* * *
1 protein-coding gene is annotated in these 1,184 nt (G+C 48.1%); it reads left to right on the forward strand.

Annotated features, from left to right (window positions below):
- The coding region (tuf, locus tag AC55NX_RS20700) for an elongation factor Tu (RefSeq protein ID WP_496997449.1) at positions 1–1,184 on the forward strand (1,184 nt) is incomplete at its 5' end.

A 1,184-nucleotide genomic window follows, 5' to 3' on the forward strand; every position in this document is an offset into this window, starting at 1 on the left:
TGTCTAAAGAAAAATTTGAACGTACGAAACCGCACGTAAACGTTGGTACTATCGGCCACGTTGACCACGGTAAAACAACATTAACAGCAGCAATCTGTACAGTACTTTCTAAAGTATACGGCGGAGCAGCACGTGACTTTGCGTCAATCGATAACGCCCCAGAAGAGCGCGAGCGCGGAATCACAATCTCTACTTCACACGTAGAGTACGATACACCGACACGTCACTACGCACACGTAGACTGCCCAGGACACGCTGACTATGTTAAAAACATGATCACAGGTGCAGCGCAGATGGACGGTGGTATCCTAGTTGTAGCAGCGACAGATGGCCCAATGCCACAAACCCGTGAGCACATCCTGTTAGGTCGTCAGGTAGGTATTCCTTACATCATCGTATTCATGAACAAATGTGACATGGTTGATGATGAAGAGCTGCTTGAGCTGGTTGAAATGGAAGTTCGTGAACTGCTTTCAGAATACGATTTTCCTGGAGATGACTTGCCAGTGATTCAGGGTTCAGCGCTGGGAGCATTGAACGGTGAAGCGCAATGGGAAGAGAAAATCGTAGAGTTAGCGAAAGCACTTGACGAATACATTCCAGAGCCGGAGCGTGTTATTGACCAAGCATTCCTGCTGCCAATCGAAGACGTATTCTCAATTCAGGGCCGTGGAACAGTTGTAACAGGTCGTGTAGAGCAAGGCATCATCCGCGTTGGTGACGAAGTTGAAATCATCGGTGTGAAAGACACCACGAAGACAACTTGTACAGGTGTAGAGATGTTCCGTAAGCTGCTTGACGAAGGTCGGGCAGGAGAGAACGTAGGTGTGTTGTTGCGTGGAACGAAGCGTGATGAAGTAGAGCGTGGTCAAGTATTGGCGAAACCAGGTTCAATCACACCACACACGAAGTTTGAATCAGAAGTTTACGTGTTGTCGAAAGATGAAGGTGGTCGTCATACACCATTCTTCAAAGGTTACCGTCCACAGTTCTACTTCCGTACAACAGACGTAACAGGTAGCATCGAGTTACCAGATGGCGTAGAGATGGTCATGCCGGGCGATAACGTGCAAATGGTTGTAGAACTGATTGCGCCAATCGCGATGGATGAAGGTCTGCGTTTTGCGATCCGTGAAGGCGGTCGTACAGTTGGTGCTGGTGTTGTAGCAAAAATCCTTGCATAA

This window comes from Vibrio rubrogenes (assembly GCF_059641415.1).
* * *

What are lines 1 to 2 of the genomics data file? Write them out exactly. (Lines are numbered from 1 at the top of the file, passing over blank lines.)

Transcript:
1 protein-coding gene is annotated in these 1,184 nt (G+C 48.1%); it reads left to right on the forward strand.

Annotated features, from left to right (window positions below):